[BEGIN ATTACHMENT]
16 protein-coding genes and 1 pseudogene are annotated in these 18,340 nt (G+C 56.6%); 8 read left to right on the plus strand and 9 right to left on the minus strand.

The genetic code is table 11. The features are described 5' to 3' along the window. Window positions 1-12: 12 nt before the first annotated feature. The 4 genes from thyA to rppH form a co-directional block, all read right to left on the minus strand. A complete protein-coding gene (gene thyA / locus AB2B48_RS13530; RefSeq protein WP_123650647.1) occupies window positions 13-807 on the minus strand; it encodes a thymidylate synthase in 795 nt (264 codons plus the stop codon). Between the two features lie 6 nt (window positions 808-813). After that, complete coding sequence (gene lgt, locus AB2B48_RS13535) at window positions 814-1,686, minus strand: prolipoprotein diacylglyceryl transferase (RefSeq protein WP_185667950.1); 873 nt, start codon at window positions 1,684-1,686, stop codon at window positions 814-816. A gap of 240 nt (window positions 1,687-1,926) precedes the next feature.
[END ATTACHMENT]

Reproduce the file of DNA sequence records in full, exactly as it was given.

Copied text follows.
16 protein-coding genes and 1 pseudogene are annotated in these 18,340 nt (G+C 56.6%); 8 read left to right on the plus strand and 9 right to left on the minus strand.

The genetic code is table 11. The features are described 5' to 3' along the window. Window positions 1-12: 12 nt before the first annotated feature. The 4 genes from thyA to rppH form a co-directional block, all read right to left on the minus strand. A complete protein-coding gene (gene thyA / locus AB2B48_RS13530; RefSeq protein WP_123650647.1) occupies window positions 13-807 on the minus strand; it encodes a thymidylate synthase in 795 nt (264 codons plus the stop codon). Between the two features lie 6 nt (window positions 808-813). After that, complete coding sequence (gene lgt, locus AB2B48_RS13535) at window positions 814-1,686, minus strand: prolipoprotein diacylglyceryl transferase (RefSeq protein WP_185667950.1); 873 nt, start codon at window positions 1,684-1,686, stop codon at window positions 814-816. A gap of 240 nt (window positions 1,687-1,926) precedes the next feature.